Class of 2019 projects – Safety View: augmented reality that increases safety
Each year on Major Day, the 5th year EPITA students unveil their end-of-studies projects (PFEE) that they have been working on for several months as a team. The school is proud to share one of these projects with you: Safety View. Nathan Goyat, David Grondin, Nicolas Tang and Minh Hung Louis Tran (EPITA class of 2019) who are Systems development Multimedia (SDM) Majors, undertook the project in partnership with the Veolia firm, using augmented reality to help the company’s operators strengthen the security of processes.
How does it work?
Nathan Goyat: We had to provide protocol assistance for the Veolia operators using an application available on Android telephones. In fact, the company was aware that these security protocols were not always respected or regularly applied, which could lead to dangerous situations or even accidents. Safety View uses augmented reality to show operators which operations they must perform throughout the entire procedure to avoid problems. The advantage of augmented reality is that it doesn’t tell users which buttons to press on a particular machine, but directly shows where these buttons are located. The visual aspect has a much higher impact than a simple checklist that must be read and is rapidly forgotten.
What prompted you to take up the Veolia challenge?
We thought it would be very interesting to work on augmented reality. Although the project came from Veolia, we still had quite a lot of leeway, given that the only constraint was the use of this technology in the field of security. This allowed us to propose highly diverse projects and then work on the one chosen by the company.
How was it to work on a project in collaboration with a company?
It allowed us to discover other things. EPITA often entrusts us with projects to be done independently. However, with this project, we really interacted with an external player. Safety View was developed thanks to several meetings over a six-month period: we developed ideas, they gave us feedback and proposed new directions, etc. We progressed by working together. It was not a project where we did our own thing alone. The needs of the company guided the project development. Above all, the goal behind the application was real: it was necessary to keep in mind its possible use by operators, which is not always the case with student projects focused on purely technical learning.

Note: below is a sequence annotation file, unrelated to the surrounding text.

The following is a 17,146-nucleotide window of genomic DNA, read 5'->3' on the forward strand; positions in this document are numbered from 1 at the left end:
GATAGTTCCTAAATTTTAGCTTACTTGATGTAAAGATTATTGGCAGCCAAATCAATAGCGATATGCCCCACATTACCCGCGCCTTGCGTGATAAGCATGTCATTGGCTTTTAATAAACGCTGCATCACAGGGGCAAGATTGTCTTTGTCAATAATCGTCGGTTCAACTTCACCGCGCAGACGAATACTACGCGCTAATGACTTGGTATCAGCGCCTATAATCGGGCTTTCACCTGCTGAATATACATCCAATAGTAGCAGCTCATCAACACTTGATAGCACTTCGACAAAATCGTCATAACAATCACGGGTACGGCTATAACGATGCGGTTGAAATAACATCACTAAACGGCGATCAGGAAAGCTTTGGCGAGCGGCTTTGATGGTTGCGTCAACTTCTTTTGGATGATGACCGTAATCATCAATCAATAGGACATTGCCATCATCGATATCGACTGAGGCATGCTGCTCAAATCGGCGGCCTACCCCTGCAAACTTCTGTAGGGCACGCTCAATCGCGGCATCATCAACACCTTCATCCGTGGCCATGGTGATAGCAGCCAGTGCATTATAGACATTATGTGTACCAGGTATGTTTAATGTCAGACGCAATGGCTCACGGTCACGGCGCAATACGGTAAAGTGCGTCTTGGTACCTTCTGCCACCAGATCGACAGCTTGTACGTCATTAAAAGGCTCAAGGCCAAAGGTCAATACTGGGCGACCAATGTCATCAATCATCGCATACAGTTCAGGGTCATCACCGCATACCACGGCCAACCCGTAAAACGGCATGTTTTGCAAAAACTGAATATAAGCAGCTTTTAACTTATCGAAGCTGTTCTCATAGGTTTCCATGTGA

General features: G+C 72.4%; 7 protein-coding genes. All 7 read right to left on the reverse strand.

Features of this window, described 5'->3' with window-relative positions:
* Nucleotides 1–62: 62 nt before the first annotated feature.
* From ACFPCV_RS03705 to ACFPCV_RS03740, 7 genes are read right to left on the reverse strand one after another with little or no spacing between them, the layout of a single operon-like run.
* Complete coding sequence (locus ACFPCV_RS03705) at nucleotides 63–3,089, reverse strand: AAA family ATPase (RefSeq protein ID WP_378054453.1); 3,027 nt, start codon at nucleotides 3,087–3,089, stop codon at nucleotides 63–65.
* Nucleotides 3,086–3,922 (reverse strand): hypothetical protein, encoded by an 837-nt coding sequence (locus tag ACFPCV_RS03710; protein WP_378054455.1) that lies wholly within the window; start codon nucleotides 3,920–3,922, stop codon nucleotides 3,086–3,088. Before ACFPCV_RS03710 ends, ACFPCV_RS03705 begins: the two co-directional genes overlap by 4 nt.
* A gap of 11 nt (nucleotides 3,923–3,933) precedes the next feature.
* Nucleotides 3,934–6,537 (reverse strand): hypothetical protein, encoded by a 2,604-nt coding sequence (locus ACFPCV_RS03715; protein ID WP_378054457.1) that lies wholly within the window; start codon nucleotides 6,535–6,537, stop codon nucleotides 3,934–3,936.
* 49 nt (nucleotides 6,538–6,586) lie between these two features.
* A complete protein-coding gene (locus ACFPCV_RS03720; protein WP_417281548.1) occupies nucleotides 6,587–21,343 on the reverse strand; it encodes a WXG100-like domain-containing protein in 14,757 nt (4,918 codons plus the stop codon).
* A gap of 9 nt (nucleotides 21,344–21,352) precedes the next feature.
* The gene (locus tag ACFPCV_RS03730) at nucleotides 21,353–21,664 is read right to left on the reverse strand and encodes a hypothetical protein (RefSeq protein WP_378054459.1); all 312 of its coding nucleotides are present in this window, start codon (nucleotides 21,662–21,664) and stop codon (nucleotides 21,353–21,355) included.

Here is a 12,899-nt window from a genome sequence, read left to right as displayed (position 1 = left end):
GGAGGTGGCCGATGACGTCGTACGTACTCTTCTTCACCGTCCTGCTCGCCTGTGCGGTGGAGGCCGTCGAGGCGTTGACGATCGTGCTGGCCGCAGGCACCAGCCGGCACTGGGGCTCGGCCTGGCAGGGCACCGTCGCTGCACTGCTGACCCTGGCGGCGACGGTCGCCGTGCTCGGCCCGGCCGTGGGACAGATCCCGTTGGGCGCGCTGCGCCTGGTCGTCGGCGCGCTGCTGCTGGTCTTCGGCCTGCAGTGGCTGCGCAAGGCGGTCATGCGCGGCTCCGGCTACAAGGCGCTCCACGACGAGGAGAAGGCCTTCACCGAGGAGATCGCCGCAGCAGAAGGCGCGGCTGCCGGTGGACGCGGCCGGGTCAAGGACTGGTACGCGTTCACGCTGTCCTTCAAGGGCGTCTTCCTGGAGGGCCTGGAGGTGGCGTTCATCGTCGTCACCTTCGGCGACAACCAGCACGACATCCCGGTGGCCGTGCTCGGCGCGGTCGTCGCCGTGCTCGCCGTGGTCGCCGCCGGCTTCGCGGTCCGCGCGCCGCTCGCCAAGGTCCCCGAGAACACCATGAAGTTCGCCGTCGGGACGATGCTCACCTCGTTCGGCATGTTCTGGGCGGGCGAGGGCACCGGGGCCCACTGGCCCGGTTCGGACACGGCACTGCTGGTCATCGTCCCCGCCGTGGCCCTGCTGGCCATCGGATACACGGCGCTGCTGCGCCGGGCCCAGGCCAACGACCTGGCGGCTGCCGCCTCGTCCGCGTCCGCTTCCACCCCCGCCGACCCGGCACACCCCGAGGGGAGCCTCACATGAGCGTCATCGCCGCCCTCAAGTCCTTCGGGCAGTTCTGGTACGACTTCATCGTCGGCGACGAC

What was the biggest challenge you faced during this project?
Probably fully understanding the issues. From the initial idea to the reality on the ground, there are inevitably differences. Hence, the fact that we went to the Veolia sites allowed us to better understand the operators’ needs and realize that some of our initial ideas were off-topic. We had to find a solution to real problems, and not simply come up with a theoretical solution.
How operational is the project today?
We have completed our part. As for the Veolia team – who are very happy with the project – the work will continue. That being said, in order to possibly modify protocols and enable managers to create new protocols, the company will need to call on a developer. This is precisely why we simplified the code as much as we could to facilitate the future developer’s work.
In your opinion, what are the benefits to choosing an MIT major at EPITA?
This major offers a certain versatility. We work on all technologies, which gives us a pretty good overview of many areas. We learn about mobile systems, the Web, different languages… And as we explore many areas, it allows us to work in a wide range of sectors.